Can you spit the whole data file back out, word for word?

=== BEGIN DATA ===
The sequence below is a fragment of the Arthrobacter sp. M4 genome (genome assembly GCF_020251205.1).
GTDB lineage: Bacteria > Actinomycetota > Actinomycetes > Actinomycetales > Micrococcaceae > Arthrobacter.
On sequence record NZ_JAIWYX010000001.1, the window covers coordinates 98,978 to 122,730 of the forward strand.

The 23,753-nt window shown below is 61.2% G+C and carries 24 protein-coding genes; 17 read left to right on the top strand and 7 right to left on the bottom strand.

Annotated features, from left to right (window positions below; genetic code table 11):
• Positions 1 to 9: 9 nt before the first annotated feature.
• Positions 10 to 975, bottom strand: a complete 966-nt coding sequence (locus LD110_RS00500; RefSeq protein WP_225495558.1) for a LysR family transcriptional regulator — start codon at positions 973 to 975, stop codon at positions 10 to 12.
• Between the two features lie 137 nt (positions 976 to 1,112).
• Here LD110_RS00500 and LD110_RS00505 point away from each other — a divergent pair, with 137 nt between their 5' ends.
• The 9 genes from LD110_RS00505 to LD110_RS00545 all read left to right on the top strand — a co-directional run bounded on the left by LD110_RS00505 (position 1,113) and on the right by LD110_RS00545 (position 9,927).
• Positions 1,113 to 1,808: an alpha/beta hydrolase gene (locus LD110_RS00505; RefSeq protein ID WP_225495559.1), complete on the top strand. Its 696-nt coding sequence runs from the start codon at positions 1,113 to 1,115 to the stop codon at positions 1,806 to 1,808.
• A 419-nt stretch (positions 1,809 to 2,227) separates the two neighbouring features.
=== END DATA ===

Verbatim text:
The sequence below is a fragment of the Arthrobacter sp. M4 genome (genome assembly GCF_020251205.1).
GTDB lineage: Bacteria > Actinomycetota > Actinomycetes > Actinomycetales > Micrococcaceae > Arthrobacter.
On sequence record NZ_JAIWYX010000001.1, the window covers coordinates 98,978 to 122,730 of the forward strand.

The 23,753-nt window shown below is 61.2% G+C and carries 24 protein-coding genes; 17 read left to right on the top strand and 7 right to left on the bottom strand.

Annotated features, from left to right (window positions below; genetic code table 11):
• Positions 1 to 9: 9 nt before the first annotated feature.
• Positions 10 to 975, bottom strand: a complete 966-nt coding sequence (locus LD110_RS00500; RefSeq protein WP_225495558.1) for a LysR family transcriptional regulator — start codon at positions 973 to 975, stop codon at positions 10 to 12.
• Between the two features lie 137 nt (positions 976 to 1,112).
• Here LD110_RS00500 and LD110_RS00505 point away from each other — a divergent pair, with 137 nt between their 5' ends.
• The 9 genes from LD110_RS00505 to LD110_RS00545 all read left to right on the top strand — a co-directional run bounded on the left by LD110_RS00505 (position 1,113) and on the right by LD110_RS00545 (position 9,927).
• Positions 1,113 to 1,808: an alpha/beta hydrolase gene (locus LD110_RS00505; RefSeq protein ID WP_225495559.1), complete on the top strand. Its 696-nt coding sequence runs from the start codon at positions 1,113 to 1,115 to the stop codon at positions 1,806 to 1,808.
• A 419-nt stretch (positions 1,809 to 2,227) separates the two neighbouring features.